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John Mulderig
Source: Catholic News Service

Though it features impressive singing from the hearty pipes of Christina Aguilera, the initially pleasant musical "Burlesque" (Screen Gems) ultimately mixes a few decadent set-pieces in the titular performing style with an implicit endorsement of contemporary mores offstage. The result, unfortunately, is an entertainment too sordid for recommendation.

Aguilera plays Ali, an Iowa farm girl who moves to Los Angeles hoping, like many, to see her name up in lights. While job hunting, she stumbles upon the Burlesque Lounge. There, she becomes entranced with the somewhat risque performances and—with the assistance of friendly bartender-cum-band-member Jack (Cam Gigandet)—she lands a waitressing gig.

Naturally, it's only a matter of time before Ali overcomes the initial skepticism of financially beleaguered club owner Tess (Cher)—who, as these things go, is on the verge of losing the club to creditors—and gets her chance to take to the spotlight. And of course, romantic sparks are bound to fly with Jack, his faraway fiancee notwithstanding.

What with Aguilera's character pleading for her one shot at the big time, and the bank ready to foreclose on Cher's dreams, writer-director Steven Antin's small-town-gal-makes-good showbiz celebration starts out feeling as though Andy Hardy and his friends had wandered onto the set of "Cabaret."

But a few of the showcased acts cross the line from saucy to salacious, the outcome of the love interest winds up glamorizing an unwedded encounter and an incidental gay relationship involving stage manager Sean (Stanley Tucci) is treated as just another amorous alternative.

Additionally, a plotline about the prenuptial pregnancy of one of Ali's colleagues leads to an exchange, which can be interpreted as Tess offering to support her distraught employee should she opt to destroy the child.

The film contains a benign view of premarital sex and homosexuality, possible acceptance of abortion, an out-of-wedlock pregnancy, fleeting rear nudity, often suggestive and briefly obscene dancing, several uses of profanity and one rough and some crude and crass terms. The Catholic News Service classification is O—morally offensive. The Motion Picture Association of America rating is PG-13—parents strongly cautioned. Some material may be inappropriate for children under 13.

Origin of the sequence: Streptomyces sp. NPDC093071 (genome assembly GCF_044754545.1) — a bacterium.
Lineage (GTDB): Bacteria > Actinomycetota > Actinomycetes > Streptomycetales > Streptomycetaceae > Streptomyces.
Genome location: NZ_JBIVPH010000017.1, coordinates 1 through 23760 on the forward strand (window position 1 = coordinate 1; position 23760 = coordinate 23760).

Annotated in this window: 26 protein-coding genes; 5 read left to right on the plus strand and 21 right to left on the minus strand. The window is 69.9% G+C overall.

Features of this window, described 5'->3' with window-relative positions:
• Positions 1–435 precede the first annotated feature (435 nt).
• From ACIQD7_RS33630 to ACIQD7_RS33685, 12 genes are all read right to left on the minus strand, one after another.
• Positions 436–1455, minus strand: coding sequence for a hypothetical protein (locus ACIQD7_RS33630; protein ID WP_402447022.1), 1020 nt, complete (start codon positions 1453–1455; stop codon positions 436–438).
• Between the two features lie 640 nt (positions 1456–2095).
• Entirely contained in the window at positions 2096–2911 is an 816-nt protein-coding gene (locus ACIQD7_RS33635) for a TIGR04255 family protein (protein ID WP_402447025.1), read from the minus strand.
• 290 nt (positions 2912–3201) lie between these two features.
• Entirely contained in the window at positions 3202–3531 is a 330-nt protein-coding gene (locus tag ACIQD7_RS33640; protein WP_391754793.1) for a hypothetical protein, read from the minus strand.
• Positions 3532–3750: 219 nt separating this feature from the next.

John Mulderig is on the staff of Catholic News Service.

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Andrew: Andrew was St. Peter’s brother, and was called with him. "As [Jesus] was walking by the sea of Galilee, he saw two brothers, Simon who is now called Peter, and his brother Andrew, casting a net into the sea; they were fishermen. He said to them, ‘Come after me, and I will make you fishers of men.’ At once they left their nets and followed him" (Matthew 4:18-20). 
<p>John the Evangelist presents Andrew as a disciple of John the Baptist. When Jesus walked by one day, John said, "Behold, the Lamb of God." Andrew and another disciple followed Jesus. "Jesus turned and saw them following him and said to them, ‘What are you looking for?’ They said to him, ‘Rabbi (which translated means Teacher), where are you staying?’ He said to them, ‘Come, and you will see.’ So they went and saw where he was staying, and they stayed with him that day" (John 1:38-39a). </p><p>Little else is said about Andrew in the Gospels. Before the multiplication of the loaves, it was Andrew who spoke up about the boy who had the barley loaves and fishes (see John 6:8-9). When the Gentiles went to see Jesus, they came to Philip, but Philip then had recourse to Andrew (see John 12:20-22). </p><p>Legend has it that Andrew preached the Good News in what is now modern Greece and Turkey and was crucified at Patras.</p> American Catholic Blog We look ahead to the coming of the Son of Man, standing erect and with heads held high. We live in hope, not in fear. Our experience of God is no longer limited by human weakness or even human sinfulness. God has always been one step ahead of us, with a plan that exceeds our greatest desires.


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